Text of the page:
Recently in the American Journal of Psychiatry, a new paper was published tying nutrient supplementation in pregnant women to positive changes in the brains of their offspring. One of the nutrients that may be less predominant in our modern diets than in traditional diets is the phospholipid known as choline. Phospholipids are exceedingly important for brain development and neuron signaling. I’ve discussed them before in these posts:
In the current study, 100 pregnant women were randomized to receiving a daily choline supplement (equivalent to the amount of choline found in 3 large eggs) or placebo. After the babies were born, the choline babies continued to get a supplement equal to 100mg of choline daily (the institutes of medicine recommend total daily choline in infants to be 125mg daily), and at measurements of “cerebral inhibition” were taken at about one month and three months of age. Cerebral inhibition is a term used to describe the ability of the brain to tune out a stimulus that happens over and over. For example, if you are trying to work, and someone is running a jackhammer on the street outside, if you have intact cerebral inhibition, your brain will respond less and less to the sound of the jackhammer as it continues. Presumably this change would allow you to focus on more important things, such as the work at hand.
In some brain disorders, such as schizophrenia, cerebral inhibition is impaired. For someone with schizophrenia, the signal from the jackhammer would be just as strong the second and the third and the seventh and the eighth times. You can imagine how you might be affected if you couldn’t tune anything out, if your brain was constantly taking in more stimulation and unable to sort through what was necessarily important or not. It could be this lack of cerebral inhibition (which begins with brain development in utero and early infancy) is one of the central causes of developing schizophrenia later on. The brain, so overwhelmed with stimuli, stops making sense of it, leading to psychosis and eventually the degeneration of neurons.
Cerebral inhibition is typically measured by a test called the p50 evoked potential. Electrodes are placed on the scalp, and then the subject is exposed to a sensory stimulus, in this case, paired sounds. With intact cerebral inhibition, the second time the brain processes the sound, the wave amplitude of the auditory evoked potential 50 milliseconds after the sound will be much less than the first time. (Go to this image from the American Journal of Psychiatry to see what the waveforms look like in healthy controls and subjects with schizophrenia.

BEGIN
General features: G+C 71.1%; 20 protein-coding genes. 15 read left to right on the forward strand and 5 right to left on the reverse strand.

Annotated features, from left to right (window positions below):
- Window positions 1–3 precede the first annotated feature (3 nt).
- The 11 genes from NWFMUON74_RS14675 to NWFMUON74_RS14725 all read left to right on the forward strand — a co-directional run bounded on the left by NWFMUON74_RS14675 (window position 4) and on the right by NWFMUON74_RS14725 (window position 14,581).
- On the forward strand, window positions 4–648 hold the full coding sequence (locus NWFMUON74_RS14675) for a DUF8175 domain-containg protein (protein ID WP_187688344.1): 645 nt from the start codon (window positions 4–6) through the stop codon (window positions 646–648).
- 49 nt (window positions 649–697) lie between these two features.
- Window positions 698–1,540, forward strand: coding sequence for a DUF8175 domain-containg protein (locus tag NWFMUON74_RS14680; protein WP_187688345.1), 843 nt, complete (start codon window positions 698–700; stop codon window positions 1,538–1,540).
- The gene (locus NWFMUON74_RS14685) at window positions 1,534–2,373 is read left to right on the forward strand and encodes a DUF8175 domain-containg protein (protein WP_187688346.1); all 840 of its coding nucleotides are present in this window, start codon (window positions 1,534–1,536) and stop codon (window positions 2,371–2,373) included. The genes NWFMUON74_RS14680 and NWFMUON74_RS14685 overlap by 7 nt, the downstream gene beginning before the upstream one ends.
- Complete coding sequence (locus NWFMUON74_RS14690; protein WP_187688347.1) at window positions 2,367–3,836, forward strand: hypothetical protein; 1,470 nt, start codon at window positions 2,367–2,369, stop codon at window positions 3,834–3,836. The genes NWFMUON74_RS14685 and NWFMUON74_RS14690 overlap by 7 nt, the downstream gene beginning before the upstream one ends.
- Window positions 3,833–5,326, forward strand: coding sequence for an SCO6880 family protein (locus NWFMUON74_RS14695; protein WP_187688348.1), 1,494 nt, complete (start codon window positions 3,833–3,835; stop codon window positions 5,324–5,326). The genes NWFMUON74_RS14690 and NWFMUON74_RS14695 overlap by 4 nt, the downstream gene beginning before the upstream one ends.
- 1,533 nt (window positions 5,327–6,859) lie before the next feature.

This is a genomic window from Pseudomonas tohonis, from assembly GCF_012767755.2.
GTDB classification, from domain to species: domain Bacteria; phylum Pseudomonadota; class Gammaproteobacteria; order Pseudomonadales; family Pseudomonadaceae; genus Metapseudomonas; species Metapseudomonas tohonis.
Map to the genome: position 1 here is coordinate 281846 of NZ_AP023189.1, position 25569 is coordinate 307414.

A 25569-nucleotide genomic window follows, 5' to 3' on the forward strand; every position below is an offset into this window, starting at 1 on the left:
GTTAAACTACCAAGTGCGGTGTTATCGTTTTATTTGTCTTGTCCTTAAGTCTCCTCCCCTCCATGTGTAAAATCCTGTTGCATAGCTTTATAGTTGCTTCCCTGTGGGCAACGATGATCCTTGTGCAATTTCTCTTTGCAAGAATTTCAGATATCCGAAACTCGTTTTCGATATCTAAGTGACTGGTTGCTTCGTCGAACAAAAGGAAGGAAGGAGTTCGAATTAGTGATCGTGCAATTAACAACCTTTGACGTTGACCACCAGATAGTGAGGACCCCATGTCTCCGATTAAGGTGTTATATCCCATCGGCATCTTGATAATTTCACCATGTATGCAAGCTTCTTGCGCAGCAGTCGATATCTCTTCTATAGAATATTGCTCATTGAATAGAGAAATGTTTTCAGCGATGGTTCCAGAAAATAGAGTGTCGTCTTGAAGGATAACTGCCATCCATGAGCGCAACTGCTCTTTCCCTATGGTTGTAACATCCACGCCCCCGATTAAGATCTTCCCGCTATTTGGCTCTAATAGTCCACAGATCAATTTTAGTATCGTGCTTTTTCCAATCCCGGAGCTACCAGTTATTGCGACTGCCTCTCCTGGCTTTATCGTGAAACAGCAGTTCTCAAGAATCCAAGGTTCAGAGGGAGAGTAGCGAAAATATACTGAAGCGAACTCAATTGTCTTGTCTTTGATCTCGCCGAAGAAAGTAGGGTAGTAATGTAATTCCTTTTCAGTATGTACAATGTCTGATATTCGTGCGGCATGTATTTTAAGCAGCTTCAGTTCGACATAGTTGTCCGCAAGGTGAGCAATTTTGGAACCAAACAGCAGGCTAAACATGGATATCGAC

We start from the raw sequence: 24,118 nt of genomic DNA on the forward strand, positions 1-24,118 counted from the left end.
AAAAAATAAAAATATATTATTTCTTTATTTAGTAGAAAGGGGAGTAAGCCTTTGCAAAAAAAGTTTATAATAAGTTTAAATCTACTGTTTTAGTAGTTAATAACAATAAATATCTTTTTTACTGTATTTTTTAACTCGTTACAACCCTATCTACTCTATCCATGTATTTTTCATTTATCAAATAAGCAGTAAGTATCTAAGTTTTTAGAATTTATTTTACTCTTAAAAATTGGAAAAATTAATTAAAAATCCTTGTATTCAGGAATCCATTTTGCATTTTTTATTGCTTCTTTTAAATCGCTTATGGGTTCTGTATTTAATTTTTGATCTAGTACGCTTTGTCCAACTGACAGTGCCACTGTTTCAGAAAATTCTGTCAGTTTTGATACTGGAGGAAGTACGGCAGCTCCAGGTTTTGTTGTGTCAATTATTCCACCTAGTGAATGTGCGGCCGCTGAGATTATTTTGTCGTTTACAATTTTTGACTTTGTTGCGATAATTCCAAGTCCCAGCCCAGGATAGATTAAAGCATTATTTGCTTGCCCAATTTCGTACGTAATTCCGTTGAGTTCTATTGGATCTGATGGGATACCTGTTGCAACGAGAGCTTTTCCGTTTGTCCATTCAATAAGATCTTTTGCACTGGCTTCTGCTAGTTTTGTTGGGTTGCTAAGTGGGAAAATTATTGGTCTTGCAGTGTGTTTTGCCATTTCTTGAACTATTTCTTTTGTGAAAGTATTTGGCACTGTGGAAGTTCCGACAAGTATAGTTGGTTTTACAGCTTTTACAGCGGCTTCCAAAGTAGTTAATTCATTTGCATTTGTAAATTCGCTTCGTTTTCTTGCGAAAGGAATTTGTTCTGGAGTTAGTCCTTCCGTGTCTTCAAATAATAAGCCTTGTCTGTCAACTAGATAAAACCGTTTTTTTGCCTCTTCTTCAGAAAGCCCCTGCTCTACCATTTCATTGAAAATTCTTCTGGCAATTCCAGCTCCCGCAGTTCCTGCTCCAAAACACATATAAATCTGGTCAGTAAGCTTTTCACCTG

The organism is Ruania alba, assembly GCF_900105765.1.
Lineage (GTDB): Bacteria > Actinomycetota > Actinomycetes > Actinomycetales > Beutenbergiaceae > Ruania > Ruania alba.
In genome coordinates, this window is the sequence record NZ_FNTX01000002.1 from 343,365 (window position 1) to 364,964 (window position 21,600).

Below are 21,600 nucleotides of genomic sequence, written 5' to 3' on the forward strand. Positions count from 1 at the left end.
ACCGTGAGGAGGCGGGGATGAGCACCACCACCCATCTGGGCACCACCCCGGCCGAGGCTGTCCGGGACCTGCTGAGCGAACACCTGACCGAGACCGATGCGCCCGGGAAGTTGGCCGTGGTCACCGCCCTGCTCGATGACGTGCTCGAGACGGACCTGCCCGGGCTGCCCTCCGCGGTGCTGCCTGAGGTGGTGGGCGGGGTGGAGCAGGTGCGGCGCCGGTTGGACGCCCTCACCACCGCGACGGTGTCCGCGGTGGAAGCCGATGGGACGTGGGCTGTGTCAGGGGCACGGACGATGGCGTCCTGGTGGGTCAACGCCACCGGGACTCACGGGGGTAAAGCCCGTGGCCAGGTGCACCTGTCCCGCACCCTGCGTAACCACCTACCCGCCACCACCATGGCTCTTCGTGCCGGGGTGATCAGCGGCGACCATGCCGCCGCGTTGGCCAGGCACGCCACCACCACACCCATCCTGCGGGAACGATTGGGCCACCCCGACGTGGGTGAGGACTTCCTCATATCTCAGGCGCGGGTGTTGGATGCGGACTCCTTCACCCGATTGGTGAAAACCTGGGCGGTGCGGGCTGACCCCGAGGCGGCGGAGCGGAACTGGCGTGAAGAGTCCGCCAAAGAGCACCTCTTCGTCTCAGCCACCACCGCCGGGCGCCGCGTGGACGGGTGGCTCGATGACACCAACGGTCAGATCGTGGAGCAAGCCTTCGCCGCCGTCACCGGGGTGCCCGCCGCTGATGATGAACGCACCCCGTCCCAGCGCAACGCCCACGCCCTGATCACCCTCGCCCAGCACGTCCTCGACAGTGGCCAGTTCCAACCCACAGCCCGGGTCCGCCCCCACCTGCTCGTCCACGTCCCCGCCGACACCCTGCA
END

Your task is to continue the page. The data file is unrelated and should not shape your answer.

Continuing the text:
P50 evoked potential abnormalities can be seen in infants, and genes that are associated with a higher risk of schizophrenia are also associated with these abnormal evoked potential tests. Choline is known to cross the placenta and help with the brain development of certain receptors that normalize cerebral inhibition. In the study of pregnant women receiving choline supplements, 76% of the infants whose mothers got choline had normal p50 evoked potential tests at age one month. Only 43% of the infants of the mothers who received placebo had tests consistent with intact cerebral inhibition. In addition, a gene known as CHRNA7 correlated with diminished cerebral inhibition in the placebo group of infants, but not in the choline group. That means that it is possible (though there is way too little data to know) the choline supplementation could reduce the risk of schizophrenia in these infants. The ScienceDaily write up of the study can be found here.
Schizophrenia risk is higher in the offspring of malnourished mothers. There is also a known gene that reduces choline levels that is associated with a higher risk of schizophrenia. Choline is also sequestered in the mother’s liver during trauma, anxiety, or depression, depriving the fetus. Measures of developmental delay and other developmental problems are also associated with later risk of schizophrenia.
Nicotine activates but also profoundly desensitizes the same receptor that choline seems to protect and activate (the alpha-7 nicotinic receptor). 90% of people with schizophrenia smoke, and smoking normalizes p50 evoked potential tests is schizophrenia. Smoking in mothers has been associated with poorer infant cerebral inhibition and later childhood behavioral problems, whereas choline has only been shown to be beneficial for brain development. One difference between the two compounds (among many!) is that choline does not desensitize the alpha-7 nicotinic receptor at all, leaving it active so it can play its presumed role in helping with intact cerebral inhibition.
While choline supplementation is the interest of researchers, I’m more interested in having pregnant women eat their meat and egg yolks, the best sources of choline in the diet. Egg yolks are jam packed with great nutrients for the brain, not only choline, but also B vitamins and other fatty acids important for nerve growth. Bananas also have more choline than you would expect for a fruit. Choline levels in the diet have fallen recently with folks restricting their egg and organ meat consumption. These traditional foods have some important nutrients that we don’t want to skimp on in our diets.